Geyser University Professor William Julius Wilson introduced Steve McQueen, whose film 12 Years a Slave won the 2014 Academy Award for best picture—honoring “a body of work that allows us to look at and change our perspective,” Wilson said.

Graduate School of Design dean Mohsen Mostafavi introduced the next honorand, Adjaye, the Portman Design Critic in Architecture at the school, who has been the “master craftsman” behind major art centers and public buildings across the world. His National Museum for African American History and Culture on the National Mall in Washington, D.C., part of the Smithsonian Institution, is expected to open in 2016.

Du Bois professor of the social sciences Lawrence Bobo introduced screenwriter and producer Rhimes, who is known as the “Queen of Thursday night television” for her hit series Grey’s Anatomy and Scandal, and a new program this season, How to Get Away with Murder, starring Academy Award-nominee Viola Davis. And ART artistic director Diane Paulus introduced Weinstein, her partner for the company’s most recent production, Finding Neverland, which is now headed to Broadway.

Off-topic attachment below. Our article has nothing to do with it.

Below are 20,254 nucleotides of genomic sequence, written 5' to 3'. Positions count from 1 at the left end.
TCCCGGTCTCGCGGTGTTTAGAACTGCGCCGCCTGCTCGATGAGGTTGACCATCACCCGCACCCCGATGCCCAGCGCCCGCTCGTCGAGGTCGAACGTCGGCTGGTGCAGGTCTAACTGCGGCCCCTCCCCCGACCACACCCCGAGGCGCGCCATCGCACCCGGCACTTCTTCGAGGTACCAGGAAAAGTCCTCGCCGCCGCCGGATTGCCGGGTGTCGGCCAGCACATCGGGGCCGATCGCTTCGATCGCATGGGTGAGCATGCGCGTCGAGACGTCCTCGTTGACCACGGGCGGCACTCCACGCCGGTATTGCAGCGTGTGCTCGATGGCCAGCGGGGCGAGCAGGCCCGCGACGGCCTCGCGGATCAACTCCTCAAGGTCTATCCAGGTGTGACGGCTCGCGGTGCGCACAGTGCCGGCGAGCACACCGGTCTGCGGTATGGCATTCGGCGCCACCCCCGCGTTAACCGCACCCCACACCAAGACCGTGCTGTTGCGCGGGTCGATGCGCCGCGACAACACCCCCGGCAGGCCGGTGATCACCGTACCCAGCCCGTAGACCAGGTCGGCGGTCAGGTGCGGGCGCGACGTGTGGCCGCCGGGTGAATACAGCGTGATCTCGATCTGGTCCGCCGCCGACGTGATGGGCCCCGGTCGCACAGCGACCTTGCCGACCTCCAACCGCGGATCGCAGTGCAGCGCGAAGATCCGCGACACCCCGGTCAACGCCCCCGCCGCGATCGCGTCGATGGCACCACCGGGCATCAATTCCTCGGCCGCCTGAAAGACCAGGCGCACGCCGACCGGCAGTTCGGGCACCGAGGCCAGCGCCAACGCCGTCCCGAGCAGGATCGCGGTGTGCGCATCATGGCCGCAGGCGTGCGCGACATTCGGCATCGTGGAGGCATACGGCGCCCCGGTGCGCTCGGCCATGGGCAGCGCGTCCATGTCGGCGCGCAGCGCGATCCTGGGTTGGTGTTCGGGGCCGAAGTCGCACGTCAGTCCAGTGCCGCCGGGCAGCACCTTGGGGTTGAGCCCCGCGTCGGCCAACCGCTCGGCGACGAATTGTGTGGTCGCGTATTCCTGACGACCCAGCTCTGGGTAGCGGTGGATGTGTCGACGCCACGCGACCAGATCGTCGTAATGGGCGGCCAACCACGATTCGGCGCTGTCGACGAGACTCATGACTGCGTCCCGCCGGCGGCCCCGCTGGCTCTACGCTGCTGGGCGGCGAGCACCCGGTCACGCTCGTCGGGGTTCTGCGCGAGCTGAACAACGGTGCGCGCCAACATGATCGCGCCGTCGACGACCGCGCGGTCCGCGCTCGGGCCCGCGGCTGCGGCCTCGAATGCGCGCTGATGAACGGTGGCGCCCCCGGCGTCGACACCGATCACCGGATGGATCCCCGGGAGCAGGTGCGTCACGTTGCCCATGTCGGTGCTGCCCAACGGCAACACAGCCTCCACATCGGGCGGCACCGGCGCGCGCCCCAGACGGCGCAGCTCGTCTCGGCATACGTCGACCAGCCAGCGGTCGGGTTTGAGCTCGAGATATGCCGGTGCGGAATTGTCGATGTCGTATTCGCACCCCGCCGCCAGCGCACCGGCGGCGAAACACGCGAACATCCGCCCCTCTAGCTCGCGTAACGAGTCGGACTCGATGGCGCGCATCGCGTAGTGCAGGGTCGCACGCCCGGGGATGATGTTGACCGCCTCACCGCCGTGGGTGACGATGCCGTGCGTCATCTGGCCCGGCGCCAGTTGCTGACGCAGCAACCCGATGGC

President Faust took the stage to bestow the final medal of the evening—on Winfrey. “When I first started in television I was just happy to be on TV,” the honorand said. “But I soon learned this is a platform I can use, and not be used by it. I can use television to not just entertain people, but to inform them, to engage them—to bring little pieces of light into their lives.”


Read more articles by: Laura Levis

You might also like

Bearing Witness to Terrorism

Harvard Chabad, IDF, and Bill Ackman screen October 7 Hamas footage

More Housing in Allston

Toward another apartment complex on Harvard-owned land

General Counsel Diane Lopez to Retire

Stepping down after 30 years of University service

Most popular

All but the Art

After a multiyear renovation, Harvard Art Museums make ready for a November reopening.

Portsmouth, New Hampshire

Fall travel to New England’s seacoast offers art, history, biking, and great restaurants

Unleashing Harvard’s Art Museums

Harvard’s Art Museums reopen, poised to fulfill their pedagogical purpose.

More to explore

Illustration of a box containing a laid-off fossil fuel worker's office belongings

Preparing for the Energy Transition

Expect massive job losses in industries associated with fossil fuels. The time to get ready is now.

Apollonia Poilâne standing in front of rows of fresh-baked loaves at her family's flagship bakery

Her Bread and Butter

A third-generation French baker on legacy loaves and the "magic" of baking

Illustration that plays on the grade A+ and the term Ai

AI in the Academy

Generative AI can enhance teaching and learning but augurs a shift to oral forms of student assessment.